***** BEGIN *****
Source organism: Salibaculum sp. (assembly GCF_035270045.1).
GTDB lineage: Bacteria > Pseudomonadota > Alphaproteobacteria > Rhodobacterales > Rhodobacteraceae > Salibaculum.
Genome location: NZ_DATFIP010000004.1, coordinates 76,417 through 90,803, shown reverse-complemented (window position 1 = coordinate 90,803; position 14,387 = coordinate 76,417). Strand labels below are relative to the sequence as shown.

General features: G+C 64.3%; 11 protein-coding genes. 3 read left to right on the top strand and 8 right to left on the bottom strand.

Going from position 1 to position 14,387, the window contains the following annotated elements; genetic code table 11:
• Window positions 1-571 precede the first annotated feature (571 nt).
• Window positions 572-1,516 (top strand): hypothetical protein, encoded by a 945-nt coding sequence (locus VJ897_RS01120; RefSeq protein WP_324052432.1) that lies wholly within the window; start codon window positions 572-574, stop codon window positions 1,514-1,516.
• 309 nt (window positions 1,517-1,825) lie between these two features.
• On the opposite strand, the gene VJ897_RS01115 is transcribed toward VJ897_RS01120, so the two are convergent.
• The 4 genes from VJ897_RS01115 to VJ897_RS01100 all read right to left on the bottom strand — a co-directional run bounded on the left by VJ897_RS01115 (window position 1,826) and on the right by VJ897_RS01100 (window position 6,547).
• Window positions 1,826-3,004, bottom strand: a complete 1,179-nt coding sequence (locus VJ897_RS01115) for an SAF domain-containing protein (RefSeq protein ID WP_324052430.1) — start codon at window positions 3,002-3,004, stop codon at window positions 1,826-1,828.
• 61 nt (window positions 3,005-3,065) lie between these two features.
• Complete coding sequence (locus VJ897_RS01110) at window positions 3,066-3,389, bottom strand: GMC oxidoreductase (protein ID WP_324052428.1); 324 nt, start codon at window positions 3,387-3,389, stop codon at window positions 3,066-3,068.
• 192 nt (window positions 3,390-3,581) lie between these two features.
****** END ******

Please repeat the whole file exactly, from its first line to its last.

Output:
Source organism: Salibaculum sp. (assembly GCF_035270045.1).
GTDB lineage: Bacteria > Pseudomonadota > Alphaproteobacteria > Rhodobacterales > Rhodobacteraceae > Salibaculum.
Genome location: NZ_DATFIP010000004.1, coordinates 76,417 through 90,803, shown reverse-complemented (window position 1 = coordinate 90,803; position 14,387 = coordinate 76,417). Strand labels below are relative to the sequence as shown.

General features: G+C 64.3%; 11 protein-coding genes. 3 read left to right on the top strand and 8 right to left on the bottom strand.

Going from position 1 to position 14,387, the window contains the following annotated elements; genetic code table 11:
• Window positions 1-571 precede the first annotated feature (571 nt).
• Window positions 572-1,516 (top strand): hypothetical protein, encoded by a 945-nt coding sequence (locus VJ897_RS01120; RefSeq protein WP_324052432.1) that lies wholly within the window; start codon window positions 572-574, stop codon window positions 1,514-1,516.
• 309 nt (window positions 1,517-1,825) lie between these two features.
• On the opposite strand, the gene VJ897_RS01115 is transcribed toward VJ897_RS01120, so the two are convergent.
• The 4 genes from VJ897_RS01115 to VJ897_RS01100 all read right to left on the bottom strand — a co-directional run bounded on the left by VJ897_RS01115 (window position 1,826) and on the right by VJ897_RS01100 (window position 6,547).
• Window positions 1,826-3,004, bottom strand: a complete 1,179-nt coding sequence (locus VJ897_RS01115) for an SAF domain-containing protein (RefSeq protein ID WP_324052430.1) — start codon at window positions 3,002-3,004, stop codon at window positions 1,826-1,828.
• 61 nt (window positions 3,005-3,065) lie between these two features.
• Complete coding sequence (locus VJ897_RS01110) at window positions 3,066-3,389, bottom strand: GMC oxidoreductase (protein ID WP_324052428.1); 324 nt, start codon at window positions 3,387-3,389, stop codon at window positions 3,066-3,068.
• 192 nt (window positions 3,390-3,581) lie between these two features.